Who Can Bring a Claim in a Wrongful Death Action?
When someone dies because of the negligence of another person, the loss can have far-reaching consequences, extending beyond immediate family to friends, associates and members of a community. The law allows certain parties to seek compensation for an accidental or wrongful death, but how far does that extend? Who may file legal action to seek damages after a wrongful death?
The purpose of a wrongful death action is to remunerate those who will suffer a loss because of the death. As a general rule, a wrongful death claim can only be filed by someone who is a “real party in interest.” While the laws differ from state to state, there are some parties who are generally always considered to be “real parties in interest” and others who are not.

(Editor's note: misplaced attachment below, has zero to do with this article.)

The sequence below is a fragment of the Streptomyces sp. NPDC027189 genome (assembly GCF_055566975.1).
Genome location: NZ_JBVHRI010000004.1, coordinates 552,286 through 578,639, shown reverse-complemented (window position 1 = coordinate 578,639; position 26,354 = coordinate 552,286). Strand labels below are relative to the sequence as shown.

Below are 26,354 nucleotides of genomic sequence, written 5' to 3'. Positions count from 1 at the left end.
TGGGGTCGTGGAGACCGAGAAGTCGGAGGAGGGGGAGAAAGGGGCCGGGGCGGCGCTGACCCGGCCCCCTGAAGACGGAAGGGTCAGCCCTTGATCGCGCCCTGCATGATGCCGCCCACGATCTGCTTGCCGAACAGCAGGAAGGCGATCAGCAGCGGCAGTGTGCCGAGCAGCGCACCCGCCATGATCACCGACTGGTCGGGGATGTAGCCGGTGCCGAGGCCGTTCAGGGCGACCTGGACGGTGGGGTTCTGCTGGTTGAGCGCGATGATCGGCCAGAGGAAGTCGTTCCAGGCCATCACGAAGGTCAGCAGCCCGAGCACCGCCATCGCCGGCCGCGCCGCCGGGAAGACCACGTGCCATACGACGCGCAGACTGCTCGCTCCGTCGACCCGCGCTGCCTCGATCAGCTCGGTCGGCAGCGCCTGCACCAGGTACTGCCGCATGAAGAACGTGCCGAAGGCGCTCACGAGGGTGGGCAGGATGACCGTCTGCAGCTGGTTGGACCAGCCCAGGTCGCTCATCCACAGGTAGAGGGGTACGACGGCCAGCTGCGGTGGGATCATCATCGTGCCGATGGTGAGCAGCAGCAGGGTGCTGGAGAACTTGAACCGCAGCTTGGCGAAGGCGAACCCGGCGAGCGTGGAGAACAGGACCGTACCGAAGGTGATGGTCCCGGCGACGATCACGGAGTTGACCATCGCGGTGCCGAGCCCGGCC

- Immediate family members—Every state allows immediate family members to seek compensation for the accidental or wrongful death of another family member. This includes parents, children and spouses, but not necessarily siblings or grandparents.
- Distant family members—Some jurisdictions allow other family members to file a claim for damages, but typically only in extenuating circumstances. For example, if a sibling or grandparent has legal custody or responsibility for a person, that person may have a right to damages in the event of their accidental death.
- Financial dependents, life partners, domestic partners—Some states allow for recovery, even if there is no legal relationship, if the surviving person can show that they depended financially on the deceased. In a few states, a person need only show that they will lose care or support because of the wrongful death to be able to seek compensation.
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